But not everyone is happy. There is still hatred and suspicion of those we see as “different.” The fact that nearly half of those sworn in that day were from Somalia – doesn’t sit well with some Americans who harbor grudges against Muslims or those who don’t look like we do.

So where does that leave you in this conversation this 9-11? “Is it coming?” Is God’s mercy and forgiveness coming through you this day? Will the light shine through the darkness – so that the darkness does not overcome it? Let your prayer be a resounding “Yes, it’s coming.”



God’s Gravitational Pull, Tying Knots & Waking Us Up!

September 7, 2011

Romans 13:8-14
Owe no one anything, except to love one another; for the one who loves another has fulfilled the law. The commandments, “You shall not commit adultery; You shall not murder; You shall not steal; You shall not covet”; and any other commandment, are summed up in this word, “Love your neighbor as yourself.” 10Love does no wrong to a neighbor; therefore, love is the fulfilling of the law.
Besides this, you know what time it is, how it is now the moment for you to wake from sleep. For salvation is nearer to us now than when we became believers; the night is far gone, the day is near. Let us then lay aside the works of darkness and put on the armor of light; let us live honorably as in the day, not in reveling and drunkenness, not in debauchery and licentiousness, not in quarreling and jealousy. Instead, put on the Lord Jesus Christ, and make no provision for the flesh, to gratify its desires.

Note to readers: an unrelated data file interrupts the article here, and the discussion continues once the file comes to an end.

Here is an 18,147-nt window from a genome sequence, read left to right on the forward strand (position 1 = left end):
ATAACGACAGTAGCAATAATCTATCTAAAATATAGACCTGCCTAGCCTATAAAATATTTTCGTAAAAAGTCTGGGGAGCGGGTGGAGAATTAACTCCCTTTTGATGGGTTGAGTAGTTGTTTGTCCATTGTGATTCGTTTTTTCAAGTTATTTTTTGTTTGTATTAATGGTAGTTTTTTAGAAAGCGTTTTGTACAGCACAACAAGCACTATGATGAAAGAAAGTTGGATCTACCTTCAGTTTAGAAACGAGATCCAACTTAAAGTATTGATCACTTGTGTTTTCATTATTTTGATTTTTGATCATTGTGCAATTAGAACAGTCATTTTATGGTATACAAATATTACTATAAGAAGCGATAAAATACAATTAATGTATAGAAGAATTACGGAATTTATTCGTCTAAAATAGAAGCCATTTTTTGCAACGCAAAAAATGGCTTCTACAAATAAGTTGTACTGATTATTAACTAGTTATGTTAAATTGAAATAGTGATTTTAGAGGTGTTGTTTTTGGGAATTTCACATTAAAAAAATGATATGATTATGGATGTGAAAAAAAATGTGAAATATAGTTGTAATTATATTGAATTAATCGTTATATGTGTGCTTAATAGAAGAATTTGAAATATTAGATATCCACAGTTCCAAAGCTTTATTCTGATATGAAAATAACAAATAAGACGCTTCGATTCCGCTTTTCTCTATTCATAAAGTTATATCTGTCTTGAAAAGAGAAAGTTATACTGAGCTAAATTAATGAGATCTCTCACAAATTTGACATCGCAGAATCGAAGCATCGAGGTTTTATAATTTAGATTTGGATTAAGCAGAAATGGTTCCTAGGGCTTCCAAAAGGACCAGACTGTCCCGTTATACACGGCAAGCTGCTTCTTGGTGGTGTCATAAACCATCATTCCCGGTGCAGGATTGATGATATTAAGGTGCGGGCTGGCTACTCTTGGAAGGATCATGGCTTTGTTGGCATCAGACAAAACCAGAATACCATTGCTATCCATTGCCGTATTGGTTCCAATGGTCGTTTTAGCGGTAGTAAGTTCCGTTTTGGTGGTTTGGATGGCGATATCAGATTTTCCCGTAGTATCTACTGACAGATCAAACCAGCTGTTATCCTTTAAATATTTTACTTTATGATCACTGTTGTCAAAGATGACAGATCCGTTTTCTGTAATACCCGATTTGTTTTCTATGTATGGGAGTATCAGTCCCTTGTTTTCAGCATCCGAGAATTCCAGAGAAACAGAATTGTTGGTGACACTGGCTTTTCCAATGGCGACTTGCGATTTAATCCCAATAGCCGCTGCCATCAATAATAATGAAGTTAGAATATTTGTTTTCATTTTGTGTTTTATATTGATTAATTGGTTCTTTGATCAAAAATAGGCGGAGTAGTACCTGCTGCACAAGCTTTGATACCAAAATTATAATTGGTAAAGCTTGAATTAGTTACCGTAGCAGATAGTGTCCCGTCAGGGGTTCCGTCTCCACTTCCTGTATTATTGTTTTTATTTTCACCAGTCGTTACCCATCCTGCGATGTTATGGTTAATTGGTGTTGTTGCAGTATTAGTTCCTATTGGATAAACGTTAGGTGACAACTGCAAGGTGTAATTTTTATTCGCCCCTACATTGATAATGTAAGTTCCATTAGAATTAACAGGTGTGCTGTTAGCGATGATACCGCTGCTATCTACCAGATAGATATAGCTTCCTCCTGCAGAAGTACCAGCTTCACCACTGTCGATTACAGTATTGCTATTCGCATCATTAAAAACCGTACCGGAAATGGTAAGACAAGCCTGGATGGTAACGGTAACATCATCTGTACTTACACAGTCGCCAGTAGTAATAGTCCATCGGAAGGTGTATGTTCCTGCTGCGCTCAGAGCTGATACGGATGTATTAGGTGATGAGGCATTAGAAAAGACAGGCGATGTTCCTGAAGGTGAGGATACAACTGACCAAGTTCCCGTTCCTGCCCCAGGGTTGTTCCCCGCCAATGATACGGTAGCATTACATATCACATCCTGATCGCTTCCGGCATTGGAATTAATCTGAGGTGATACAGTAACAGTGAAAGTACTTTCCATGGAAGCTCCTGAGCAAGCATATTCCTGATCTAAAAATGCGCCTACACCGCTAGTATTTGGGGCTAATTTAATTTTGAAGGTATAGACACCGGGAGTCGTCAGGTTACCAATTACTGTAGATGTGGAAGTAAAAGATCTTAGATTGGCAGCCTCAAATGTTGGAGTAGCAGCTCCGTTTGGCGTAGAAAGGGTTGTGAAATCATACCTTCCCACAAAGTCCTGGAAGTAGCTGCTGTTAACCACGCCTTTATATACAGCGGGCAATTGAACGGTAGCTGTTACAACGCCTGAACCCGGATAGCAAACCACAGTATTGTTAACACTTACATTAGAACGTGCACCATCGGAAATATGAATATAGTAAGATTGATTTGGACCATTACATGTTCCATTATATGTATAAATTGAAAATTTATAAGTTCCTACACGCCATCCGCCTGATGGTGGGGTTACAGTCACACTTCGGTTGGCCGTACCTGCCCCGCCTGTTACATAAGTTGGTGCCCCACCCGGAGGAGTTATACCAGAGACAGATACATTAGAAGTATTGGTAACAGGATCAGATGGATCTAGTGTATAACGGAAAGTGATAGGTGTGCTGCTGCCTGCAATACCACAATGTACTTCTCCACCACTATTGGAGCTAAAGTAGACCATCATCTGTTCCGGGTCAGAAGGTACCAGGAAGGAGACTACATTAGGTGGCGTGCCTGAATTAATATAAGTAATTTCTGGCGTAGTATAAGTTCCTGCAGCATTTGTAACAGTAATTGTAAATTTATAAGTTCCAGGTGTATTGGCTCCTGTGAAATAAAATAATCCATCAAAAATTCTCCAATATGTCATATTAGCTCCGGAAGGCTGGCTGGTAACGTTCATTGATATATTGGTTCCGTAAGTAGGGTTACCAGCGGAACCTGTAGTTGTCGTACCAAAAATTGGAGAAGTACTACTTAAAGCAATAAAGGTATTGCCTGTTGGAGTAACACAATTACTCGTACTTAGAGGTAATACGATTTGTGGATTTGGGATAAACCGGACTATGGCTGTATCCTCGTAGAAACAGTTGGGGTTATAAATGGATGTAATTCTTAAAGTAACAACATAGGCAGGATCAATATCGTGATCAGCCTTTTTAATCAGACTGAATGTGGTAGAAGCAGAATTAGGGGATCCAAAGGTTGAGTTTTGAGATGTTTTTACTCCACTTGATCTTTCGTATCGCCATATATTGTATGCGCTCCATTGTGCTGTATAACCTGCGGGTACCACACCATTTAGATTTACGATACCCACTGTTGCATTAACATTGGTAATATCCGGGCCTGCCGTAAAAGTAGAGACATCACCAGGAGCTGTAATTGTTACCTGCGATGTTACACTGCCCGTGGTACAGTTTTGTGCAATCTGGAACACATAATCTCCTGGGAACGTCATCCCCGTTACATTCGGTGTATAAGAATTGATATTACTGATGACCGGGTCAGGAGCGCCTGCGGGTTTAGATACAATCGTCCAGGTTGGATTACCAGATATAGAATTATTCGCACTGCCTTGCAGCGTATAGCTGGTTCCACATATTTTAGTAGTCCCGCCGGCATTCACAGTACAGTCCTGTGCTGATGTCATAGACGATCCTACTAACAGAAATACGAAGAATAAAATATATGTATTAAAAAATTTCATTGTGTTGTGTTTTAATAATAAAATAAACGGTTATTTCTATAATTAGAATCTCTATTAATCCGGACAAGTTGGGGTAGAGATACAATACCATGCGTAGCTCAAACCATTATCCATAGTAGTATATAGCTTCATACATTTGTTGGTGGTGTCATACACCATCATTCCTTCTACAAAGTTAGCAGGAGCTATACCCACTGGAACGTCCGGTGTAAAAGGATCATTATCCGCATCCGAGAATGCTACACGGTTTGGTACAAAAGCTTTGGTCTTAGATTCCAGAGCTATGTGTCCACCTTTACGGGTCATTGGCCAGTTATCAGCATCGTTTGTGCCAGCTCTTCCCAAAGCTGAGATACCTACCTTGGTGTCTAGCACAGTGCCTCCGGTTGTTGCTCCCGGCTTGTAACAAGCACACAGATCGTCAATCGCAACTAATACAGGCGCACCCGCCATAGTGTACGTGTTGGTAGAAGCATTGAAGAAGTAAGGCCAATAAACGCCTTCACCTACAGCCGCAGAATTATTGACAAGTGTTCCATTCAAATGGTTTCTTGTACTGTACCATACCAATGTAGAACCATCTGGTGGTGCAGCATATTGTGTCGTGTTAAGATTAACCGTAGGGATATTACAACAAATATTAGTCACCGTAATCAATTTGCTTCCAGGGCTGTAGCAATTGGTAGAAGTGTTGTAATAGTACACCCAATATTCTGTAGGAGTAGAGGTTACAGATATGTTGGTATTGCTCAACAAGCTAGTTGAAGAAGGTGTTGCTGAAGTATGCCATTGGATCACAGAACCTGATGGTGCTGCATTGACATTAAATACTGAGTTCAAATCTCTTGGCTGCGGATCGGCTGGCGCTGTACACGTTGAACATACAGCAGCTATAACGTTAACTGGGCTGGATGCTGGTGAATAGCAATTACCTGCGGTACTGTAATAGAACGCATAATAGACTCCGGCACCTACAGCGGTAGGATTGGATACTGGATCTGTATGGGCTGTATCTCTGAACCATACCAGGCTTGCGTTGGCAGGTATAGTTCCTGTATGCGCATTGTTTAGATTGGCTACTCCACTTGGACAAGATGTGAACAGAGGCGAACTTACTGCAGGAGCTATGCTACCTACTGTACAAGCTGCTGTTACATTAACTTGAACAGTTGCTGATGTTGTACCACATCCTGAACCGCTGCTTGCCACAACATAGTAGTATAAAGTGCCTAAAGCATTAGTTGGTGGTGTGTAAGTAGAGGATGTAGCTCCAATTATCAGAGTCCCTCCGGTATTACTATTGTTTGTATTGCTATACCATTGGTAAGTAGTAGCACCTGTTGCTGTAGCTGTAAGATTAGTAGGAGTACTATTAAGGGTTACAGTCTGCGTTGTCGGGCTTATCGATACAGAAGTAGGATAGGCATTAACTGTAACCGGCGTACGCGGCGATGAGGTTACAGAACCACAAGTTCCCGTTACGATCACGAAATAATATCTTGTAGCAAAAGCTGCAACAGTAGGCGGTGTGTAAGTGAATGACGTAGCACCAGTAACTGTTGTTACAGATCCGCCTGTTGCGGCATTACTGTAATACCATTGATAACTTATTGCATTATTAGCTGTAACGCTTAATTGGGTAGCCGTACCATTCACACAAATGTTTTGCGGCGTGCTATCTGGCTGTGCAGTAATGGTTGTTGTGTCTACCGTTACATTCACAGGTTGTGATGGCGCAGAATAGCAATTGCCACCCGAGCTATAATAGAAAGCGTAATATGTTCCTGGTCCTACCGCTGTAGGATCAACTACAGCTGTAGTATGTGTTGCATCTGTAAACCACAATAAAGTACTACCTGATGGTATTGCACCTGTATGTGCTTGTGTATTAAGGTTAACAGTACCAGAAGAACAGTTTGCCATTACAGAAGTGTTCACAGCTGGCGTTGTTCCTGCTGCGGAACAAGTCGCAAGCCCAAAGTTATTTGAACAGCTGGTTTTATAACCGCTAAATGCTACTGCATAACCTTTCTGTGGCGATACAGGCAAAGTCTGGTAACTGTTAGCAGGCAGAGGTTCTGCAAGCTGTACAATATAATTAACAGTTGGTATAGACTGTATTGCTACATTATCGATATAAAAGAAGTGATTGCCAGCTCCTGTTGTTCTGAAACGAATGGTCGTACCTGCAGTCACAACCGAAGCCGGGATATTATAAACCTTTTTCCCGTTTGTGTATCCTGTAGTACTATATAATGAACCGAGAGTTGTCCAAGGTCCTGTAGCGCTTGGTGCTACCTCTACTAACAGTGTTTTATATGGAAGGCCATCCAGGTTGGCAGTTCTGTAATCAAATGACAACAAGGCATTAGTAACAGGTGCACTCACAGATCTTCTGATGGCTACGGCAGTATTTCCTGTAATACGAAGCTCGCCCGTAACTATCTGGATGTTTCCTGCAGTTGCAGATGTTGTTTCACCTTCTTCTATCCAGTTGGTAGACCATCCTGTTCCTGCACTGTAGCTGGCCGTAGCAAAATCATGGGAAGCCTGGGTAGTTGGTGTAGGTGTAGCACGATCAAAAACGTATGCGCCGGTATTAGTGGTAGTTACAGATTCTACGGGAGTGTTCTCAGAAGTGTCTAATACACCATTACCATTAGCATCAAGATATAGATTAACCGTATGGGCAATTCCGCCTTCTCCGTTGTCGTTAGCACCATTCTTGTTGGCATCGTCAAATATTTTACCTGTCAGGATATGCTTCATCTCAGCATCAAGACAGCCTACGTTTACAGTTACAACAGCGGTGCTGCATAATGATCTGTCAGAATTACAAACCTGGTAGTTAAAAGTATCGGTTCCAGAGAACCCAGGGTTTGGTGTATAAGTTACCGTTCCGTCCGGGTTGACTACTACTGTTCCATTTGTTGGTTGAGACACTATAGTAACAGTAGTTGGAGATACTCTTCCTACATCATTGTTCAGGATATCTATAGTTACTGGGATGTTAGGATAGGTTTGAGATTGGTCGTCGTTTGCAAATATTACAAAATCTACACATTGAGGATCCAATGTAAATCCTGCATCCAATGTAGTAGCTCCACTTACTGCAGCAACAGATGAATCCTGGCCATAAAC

Pent12 / John Stiles / Holy Cross Lutheran Church / 9-4-11

Children’s Time: I have a rope here and I need 2 volunteers: 1) to be “God” and 2) to be a human. God, you hold this end of the rope and human, you hold the other end. Now, let’s say the human gets tired of having God around and wants to be alone. Well, I have this scissors here (cut the rope). Now what? You might drift away for awhile… until you need help! (call to God for help). Then God comes and ties a knot, bringing you back together. But what if you get angry with God and swear using God’s name? (cut rope) That might make you drift away again, until (call for help). When we call on God in our time of need, God is there to re-tie the knot. But sometime later we may decide to do things by our own rules (cut rope). That may make us feel powerful and important, and we may not even notice we’re drifting away from God. When we realize how foolish we’ve been (call for help)…God is right there to tie the knot again. Do you see anything different from when we started? Yes, there are a lot more knots, but notice also that the human is much closer to God with each new knot. This is what forgiveness is all about: it’s not something we do, it’s what God does for each one of us. When we are truly sorry and call to God for help, it brings us closer to God. Let’s pray: God, we thank you that you are always ready to tie the knot when we cut the string and drift away from you. Help us to be honest and to depend on you for all we need. Amen.